The French capital of Paris joins other French cities in refusing to watch the tournament on television. Concerns over rights breaches of migrant workers and the ecological consequences of the tournament in Qatar have apparently led to Paris’ decision to not show World Cup matches on huge screens in public fan zones.
Paris joins the broadcast boycott
Even though France is the defending champion, the city follows the lead of other French cities that have made similar decisions. Several other European organizations are considering similar actions.
Pierre Rabadan, the Parisian city’s deputy mayor in charge of sports, said to reporters in France’s capital that the decision to not air games publicly was made owing to the social and environmental impacts associated with hosting this year’s WorldCup22.
He questioned the necessity of air conditioning in stadiums and the quality of construction used in a talk with France Blue Paris.
Rabadan insisted that France would not be skipping the tournament because of Qatar, but she did clarify that the country’s approach to hosting large events is at odds with what Paris (2024’s Olympic host) hopes to achieve.
The decision was made despite the fact that Qatar Sports Investments owns the city’s football club, Paris Saint-Germain. Rabadan stated that while having very positive relationships with the club and its entourage, they are still able to voice their disagreements openly.
Everyone else follows suit
Denmark is participating in the protest by offering black World Cup jerseys to its team in memory of the migrant workers who lost their lives preparing for the event. Some European soccer associations have proposed that captains wear rainbow heart armbands during World Cup games to protest bigotry.
In protest of Qatar’s human rights record, more and more French cities are opting not to construct screens to show World Cup matches. They didn’t mention whether they’d do the same for any World Cup 2022 livestream operations.
The mayor of Strasbourg, home to the European Parliament and the European Court of Human Rights, banned public screenings of the World Cup due to concerns over human rights abuses and the mistreatment of Qatar’s migrant workers.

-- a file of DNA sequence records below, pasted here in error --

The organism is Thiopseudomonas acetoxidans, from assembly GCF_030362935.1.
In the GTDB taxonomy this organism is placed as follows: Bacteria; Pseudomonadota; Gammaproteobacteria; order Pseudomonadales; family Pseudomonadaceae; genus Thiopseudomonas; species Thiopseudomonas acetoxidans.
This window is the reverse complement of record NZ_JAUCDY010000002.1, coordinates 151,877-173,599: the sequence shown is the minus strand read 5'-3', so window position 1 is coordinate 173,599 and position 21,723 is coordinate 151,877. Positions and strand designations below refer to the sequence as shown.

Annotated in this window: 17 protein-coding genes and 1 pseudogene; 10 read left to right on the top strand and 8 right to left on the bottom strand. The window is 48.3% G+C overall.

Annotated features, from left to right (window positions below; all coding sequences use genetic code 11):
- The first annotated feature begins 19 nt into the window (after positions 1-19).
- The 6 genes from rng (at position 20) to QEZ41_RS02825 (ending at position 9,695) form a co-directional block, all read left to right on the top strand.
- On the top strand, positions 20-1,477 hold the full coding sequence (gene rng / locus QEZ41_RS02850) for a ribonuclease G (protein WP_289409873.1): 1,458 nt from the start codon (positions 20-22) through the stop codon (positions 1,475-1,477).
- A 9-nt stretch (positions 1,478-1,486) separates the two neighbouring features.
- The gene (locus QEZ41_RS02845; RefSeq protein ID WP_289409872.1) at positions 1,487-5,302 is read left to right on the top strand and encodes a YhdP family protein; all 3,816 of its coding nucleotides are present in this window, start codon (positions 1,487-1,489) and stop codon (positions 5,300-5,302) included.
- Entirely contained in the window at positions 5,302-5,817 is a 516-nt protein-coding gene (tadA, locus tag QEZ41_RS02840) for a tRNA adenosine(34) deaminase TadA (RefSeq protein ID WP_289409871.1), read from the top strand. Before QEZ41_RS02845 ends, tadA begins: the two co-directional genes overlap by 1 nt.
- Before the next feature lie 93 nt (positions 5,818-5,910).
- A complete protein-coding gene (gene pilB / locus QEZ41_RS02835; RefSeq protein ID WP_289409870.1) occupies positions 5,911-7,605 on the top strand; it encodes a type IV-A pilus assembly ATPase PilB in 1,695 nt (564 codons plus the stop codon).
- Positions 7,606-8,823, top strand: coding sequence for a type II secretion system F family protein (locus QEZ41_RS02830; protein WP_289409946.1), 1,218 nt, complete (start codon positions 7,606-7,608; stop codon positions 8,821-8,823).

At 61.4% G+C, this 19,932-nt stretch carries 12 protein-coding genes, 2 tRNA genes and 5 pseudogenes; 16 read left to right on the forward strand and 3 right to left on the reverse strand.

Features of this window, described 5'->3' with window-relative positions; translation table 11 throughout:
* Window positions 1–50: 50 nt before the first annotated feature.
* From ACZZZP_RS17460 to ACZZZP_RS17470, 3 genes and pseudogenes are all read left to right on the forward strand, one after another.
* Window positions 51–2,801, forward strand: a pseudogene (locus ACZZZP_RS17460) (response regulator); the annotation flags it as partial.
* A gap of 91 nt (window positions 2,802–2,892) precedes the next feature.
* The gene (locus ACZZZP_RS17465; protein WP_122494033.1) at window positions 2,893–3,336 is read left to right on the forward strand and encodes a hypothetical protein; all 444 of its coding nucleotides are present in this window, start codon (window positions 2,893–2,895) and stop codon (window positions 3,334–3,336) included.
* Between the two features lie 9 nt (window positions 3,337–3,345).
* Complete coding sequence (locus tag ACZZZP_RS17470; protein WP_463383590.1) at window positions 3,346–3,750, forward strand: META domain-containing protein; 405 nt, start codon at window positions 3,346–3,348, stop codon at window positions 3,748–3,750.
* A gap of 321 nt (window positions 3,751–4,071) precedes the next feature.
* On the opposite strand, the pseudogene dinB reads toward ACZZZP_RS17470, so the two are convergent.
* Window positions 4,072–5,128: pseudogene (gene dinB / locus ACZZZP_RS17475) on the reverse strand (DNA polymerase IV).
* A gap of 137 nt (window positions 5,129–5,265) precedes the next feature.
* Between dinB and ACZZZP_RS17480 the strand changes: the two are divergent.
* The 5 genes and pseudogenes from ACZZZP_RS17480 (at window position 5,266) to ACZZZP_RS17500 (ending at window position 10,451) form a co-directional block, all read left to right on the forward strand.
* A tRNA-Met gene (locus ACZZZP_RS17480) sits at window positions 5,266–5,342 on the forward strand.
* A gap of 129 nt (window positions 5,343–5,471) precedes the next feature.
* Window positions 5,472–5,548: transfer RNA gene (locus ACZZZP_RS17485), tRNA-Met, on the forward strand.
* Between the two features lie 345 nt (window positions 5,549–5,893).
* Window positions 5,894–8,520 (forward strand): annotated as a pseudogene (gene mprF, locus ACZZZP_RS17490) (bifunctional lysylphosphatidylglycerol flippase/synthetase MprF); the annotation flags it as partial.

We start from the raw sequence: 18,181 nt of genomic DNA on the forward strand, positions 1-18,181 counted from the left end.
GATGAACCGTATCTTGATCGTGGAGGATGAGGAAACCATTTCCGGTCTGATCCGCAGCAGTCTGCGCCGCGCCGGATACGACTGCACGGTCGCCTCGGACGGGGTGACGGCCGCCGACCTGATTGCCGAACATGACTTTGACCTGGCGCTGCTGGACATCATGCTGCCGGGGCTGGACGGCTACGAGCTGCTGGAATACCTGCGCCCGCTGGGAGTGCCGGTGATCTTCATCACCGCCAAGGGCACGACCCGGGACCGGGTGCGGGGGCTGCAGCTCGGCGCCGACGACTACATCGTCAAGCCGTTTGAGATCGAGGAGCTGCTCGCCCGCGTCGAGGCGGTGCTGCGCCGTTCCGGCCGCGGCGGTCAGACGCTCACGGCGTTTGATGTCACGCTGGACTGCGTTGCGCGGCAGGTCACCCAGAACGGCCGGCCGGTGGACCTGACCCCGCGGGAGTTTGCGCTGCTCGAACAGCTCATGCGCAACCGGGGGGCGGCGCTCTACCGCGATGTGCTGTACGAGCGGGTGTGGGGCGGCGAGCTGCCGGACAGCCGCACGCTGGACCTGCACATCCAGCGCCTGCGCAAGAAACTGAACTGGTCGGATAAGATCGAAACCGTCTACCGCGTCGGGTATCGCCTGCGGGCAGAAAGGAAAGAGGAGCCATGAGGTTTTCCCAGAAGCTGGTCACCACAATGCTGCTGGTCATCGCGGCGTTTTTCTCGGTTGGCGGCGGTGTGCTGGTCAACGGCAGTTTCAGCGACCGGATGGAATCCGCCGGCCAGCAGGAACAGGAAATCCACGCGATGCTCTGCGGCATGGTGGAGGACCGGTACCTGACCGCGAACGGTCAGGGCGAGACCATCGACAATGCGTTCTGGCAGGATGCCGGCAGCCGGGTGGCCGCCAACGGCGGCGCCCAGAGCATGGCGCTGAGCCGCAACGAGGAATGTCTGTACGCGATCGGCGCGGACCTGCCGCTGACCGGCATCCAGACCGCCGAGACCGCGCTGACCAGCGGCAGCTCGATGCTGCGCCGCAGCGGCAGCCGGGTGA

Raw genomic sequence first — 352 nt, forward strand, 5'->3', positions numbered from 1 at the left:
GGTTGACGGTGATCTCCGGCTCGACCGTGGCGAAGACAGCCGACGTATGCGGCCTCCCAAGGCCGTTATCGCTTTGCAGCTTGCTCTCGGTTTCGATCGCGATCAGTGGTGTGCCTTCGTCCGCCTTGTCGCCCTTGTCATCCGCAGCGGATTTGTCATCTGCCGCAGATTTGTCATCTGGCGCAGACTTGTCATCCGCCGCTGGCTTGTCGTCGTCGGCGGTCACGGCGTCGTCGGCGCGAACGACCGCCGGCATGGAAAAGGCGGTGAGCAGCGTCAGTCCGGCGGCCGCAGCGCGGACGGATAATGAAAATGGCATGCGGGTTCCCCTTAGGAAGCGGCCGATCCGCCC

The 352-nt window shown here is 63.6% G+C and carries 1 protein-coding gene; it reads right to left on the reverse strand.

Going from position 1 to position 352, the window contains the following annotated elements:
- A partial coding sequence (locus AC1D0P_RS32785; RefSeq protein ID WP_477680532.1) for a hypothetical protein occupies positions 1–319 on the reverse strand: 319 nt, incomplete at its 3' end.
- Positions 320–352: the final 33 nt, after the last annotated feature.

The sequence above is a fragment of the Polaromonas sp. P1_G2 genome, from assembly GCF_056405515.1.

Strasbourg’s mayor, Jeanne Barseghian, has stated that the city cannot dismiss the numerous reports of migrant workers being exploited and abused that they have received from NGOs. Furthermore, she emphasized that people must not tolerate such violations of human rights.
Then there’s the ecological disaster that would be caused by a soccer tournament in the middle of the desert, as she put it, despite the fact that climate change is an undeniable fact, what with droughts and wildfires, and other disasters.
Lille’s deputy mayor, Arnaud Deslandes, said the city’s decision to cancel public viewings of matches was intended as a message to FIFA about the permanent damage the Qatar tournament will have to the environment.
Deslandes continued by saying that they intend to prove to FIFA that financial success is not everything. He went on to say that he had not met a single person in Lille who was dissatisfied with the city’s choice.
The snowballing impacts
The gas-rich emirate has come under fire for its handling of migrant workers over the past decade. These laborers, largely from south Asia, were essential in the construction of stadiums, metro lines, highways, and hotels costing tens of billions of dollars.
Qatar has been just as vehement in its denial of allegations of human rights abuses, including claims that the health and safety of the 30,000 workers who constructed World Cup facilities and megastructures have been compromised.
In addition to expressing care for the environment, Qatar has pledged to mitigate some of the negative effects of the World Cup on the planet by, for example, developing new greenery irrigated with reclaimed water and constructing alternative energy projects.
Because the energy that France has stored for winter will be used for outdoor viewing of the event from November 21st to December 18th, environmental groups across the country have urged the suspension of public broadcasting in fan zones. The entire World Cup 2022 fixtures Singapore time is already available for viewing should you wish to learn more.
Authorities in Bordeaux, a city in southwest France, cited the high expense of airing public broadcasts outside during the colder months as the main reason for the ban. It would appear that those who’d be missing the national broadcast have a better shot at catching the tournament via a World Cup 2022 free livestream.
In light of rising tensions with supplier Russia over the crisis in Ukraine, the French government has called for a drastic 10% decrease in the country’s energy use to prevent the possibility of rationing cutbacks this winter.